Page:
What Your Outsides Say about Your Insides

By: Jody Paglia Tanzman, RD,LDN,CLC

Maybe you’ve been spying white dots on your fingernails, or your hair is just not as lustrous looking as it used to be. Ever wonder what your skin, nails and hair can tell you about your health and nutrition status? Read on to find out what your outward appearance says about you.

Though your skin is one of your body’s major organs, sometimes we forget just how important it is. The skin is involved in a myriad of jobs to aid your body in functioning, from regulating the body’s temperature and blood pressure to the production of vitamin D.

Dry skin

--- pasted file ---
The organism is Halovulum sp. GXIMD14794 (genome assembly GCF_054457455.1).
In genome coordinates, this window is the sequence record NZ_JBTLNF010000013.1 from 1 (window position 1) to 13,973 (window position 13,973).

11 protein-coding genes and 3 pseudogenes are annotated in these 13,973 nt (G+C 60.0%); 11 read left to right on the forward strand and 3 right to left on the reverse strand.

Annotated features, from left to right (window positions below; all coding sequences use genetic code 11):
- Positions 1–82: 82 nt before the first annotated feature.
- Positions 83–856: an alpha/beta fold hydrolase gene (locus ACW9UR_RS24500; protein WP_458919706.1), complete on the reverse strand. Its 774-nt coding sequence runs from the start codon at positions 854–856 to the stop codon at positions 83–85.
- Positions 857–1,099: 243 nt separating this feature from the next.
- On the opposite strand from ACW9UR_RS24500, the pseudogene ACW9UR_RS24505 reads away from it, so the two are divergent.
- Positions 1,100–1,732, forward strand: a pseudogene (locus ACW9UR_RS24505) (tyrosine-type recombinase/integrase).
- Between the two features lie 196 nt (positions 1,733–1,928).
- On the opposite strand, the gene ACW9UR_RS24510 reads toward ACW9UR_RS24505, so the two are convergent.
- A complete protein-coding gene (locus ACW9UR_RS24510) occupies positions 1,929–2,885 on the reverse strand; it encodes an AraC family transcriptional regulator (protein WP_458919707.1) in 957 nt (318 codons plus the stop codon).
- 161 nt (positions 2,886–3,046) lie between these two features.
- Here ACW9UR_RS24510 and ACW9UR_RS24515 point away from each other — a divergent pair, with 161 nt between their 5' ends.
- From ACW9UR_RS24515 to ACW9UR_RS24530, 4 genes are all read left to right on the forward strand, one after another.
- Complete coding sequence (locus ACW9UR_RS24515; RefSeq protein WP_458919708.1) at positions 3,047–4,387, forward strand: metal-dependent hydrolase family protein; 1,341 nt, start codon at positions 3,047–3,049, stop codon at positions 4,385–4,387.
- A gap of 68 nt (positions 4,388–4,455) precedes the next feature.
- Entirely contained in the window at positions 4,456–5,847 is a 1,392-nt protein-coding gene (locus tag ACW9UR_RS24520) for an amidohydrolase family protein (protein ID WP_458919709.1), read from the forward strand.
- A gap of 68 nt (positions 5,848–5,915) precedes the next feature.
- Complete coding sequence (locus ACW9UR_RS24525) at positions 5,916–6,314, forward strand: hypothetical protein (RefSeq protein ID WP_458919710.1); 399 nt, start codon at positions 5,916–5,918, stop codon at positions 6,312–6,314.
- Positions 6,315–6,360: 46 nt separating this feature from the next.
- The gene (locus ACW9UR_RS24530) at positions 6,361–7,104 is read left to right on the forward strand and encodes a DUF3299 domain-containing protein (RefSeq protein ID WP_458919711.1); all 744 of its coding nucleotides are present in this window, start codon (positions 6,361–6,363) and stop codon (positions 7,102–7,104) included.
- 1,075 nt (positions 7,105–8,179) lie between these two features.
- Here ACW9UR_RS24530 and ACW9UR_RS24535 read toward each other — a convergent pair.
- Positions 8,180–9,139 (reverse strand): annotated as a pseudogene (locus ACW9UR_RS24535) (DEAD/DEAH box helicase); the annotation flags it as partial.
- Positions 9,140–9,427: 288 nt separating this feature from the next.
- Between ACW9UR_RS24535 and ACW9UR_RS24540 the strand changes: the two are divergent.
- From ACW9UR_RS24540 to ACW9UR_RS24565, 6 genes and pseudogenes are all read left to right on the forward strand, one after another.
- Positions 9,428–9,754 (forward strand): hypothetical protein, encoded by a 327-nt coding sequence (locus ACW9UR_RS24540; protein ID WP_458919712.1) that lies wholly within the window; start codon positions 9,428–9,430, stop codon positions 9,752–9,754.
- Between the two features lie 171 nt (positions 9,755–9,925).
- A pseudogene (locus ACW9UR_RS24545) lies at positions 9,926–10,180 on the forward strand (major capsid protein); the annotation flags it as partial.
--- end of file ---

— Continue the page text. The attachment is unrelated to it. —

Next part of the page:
is typical in older adults due to the natural decrease in sebaceous and sweat gland activity. However, sudden changes to dry skin or itchy patches could mean something else. Dehydration, of course, is often the culprit behind dry skin. Limiting alcohol and caffeine and drinking a minimum of eight glasses of water or other non-caffeinated liquids a day will keep your skin plump and well hydrated. Another cause of dry skin can be a lack of essential fatty acids. Make sure to incorporate polyunsaturated oils from sources such as nuts and seeds and plant-based oils such as coconut, hemp and flaxseed into your daily meals. Topical applications of oils have also been shown to be beneficial in maintaining healthy skin.